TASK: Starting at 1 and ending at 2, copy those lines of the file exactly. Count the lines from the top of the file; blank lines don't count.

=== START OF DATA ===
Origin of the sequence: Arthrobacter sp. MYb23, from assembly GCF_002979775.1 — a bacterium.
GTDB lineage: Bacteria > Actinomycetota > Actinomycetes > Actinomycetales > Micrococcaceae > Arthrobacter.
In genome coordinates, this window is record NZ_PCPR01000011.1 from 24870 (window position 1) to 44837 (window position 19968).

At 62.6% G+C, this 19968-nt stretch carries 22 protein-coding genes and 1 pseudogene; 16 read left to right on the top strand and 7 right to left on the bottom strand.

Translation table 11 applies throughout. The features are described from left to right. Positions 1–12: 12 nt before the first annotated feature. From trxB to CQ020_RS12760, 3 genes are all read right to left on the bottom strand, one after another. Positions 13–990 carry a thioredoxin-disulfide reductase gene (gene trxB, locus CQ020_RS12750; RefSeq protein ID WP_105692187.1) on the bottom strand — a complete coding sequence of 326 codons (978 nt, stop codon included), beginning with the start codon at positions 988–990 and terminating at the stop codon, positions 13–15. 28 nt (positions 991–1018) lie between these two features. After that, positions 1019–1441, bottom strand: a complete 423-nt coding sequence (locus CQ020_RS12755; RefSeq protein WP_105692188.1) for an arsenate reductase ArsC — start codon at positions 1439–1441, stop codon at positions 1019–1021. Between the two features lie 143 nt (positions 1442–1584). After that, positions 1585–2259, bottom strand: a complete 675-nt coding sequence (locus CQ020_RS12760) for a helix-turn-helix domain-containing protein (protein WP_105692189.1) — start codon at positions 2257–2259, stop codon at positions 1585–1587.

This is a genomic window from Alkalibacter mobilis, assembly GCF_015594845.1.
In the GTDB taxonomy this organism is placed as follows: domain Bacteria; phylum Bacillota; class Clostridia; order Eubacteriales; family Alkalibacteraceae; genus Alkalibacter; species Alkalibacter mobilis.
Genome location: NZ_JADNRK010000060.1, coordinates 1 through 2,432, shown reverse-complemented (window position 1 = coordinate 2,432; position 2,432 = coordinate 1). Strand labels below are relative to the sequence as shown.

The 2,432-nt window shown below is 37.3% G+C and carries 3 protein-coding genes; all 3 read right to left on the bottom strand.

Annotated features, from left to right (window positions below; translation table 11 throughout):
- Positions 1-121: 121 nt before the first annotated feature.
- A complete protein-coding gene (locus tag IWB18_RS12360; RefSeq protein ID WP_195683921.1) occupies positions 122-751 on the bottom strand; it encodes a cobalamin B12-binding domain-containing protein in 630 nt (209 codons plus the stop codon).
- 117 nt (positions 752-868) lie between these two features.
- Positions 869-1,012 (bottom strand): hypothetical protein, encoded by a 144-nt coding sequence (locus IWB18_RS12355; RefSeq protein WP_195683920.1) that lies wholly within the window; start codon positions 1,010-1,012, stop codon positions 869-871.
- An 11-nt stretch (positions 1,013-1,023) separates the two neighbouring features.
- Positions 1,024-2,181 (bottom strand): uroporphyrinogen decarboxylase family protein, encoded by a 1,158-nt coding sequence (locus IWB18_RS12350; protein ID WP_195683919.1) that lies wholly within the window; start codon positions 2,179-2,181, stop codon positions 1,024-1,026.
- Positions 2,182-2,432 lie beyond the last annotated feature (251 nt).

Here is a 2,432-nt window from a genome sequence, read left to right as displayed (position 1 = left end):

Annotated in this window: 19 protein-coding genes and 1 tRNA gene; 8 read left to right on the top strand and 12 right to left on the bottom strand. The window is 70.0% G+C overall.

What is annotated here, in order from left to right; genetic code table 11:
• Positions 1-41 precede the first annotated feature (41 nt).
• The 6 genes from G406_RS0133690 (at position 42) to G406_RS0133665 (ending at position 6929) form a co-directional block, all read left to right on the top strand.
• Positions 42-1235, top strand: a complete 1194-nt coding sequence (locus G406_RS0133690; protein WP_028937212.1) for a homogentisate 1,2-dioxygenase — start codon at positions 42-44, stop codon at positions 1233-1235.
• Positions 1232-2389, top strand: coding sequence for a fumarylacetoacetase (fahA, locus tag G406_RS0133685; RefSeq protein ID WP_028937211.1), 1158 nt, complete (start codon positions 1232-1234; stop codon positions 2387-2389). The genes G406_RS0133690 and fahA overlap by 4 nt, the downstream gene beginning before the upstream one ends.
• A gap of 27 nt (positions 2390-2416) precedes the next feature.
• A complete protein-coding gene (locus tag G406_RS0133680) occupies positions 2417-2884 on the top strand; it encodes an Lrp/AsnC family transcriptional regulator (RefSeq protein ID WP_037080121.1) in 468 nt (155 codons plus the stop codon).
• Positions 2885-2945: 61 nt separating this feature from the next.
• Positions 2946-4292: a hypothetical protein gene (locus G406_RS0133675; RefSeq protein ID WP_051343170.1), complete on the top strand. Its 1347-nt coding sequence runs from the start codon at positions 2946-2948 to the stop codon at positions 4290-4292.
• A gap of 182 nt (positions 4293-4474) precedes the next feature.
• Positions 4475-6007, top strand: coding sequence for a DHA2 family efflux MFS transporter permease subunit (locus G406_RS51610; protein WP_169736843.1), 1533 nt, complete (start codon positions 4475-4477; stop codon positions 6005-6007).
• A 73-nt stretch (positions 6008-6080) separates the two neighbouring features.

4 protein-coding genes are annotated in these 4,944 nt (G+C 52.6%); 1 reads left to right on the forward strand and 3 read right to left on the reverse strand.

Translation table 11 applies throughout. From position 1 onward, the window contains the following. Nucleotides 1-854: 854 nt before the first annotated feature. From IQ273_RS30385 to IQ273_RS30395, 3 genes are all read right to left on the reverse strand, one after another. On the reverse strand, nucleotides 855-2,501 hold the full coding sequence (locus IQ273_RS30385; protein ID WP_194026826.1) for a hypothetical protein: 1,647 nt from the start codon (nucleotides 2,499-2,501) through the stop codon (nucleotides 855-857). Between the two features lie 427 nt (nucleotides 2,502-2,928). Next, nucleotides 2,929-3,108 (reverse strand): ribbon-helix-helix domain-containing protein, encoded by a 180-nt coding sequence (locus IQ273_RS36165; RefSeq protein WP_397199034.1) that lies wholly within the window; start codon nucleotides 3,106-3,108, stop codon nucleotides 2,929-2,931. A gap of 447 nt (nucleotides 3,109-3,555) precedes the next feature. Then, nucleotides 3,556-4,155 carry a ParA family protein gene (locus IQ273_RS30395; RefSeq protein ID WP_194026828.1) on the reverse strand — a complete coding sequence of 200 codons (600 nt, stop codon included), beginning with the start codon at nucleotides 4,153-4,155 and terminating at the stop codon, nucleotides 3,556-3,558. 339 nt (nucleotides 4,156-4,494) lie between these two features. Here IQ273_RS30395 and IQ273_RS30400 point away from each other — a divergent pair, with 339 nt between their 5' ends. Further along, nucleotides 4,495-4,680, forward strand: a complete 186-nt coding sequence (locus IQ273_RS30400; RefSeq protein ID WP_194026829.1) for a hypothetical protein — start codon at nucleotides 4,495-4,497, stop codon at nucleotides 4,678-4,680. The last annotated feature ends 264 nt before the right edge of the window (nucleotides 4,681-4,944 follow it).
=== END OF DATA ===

Origin of the sequence: Arthrobacter sp. MYb23, from assembly GCF_002979775.1 — a bacterium.
GTDB lineage: Bacteria > Actinomycetota > Actinomycetes > Actinomycetales > Micrococcaceae > Arthrobacter.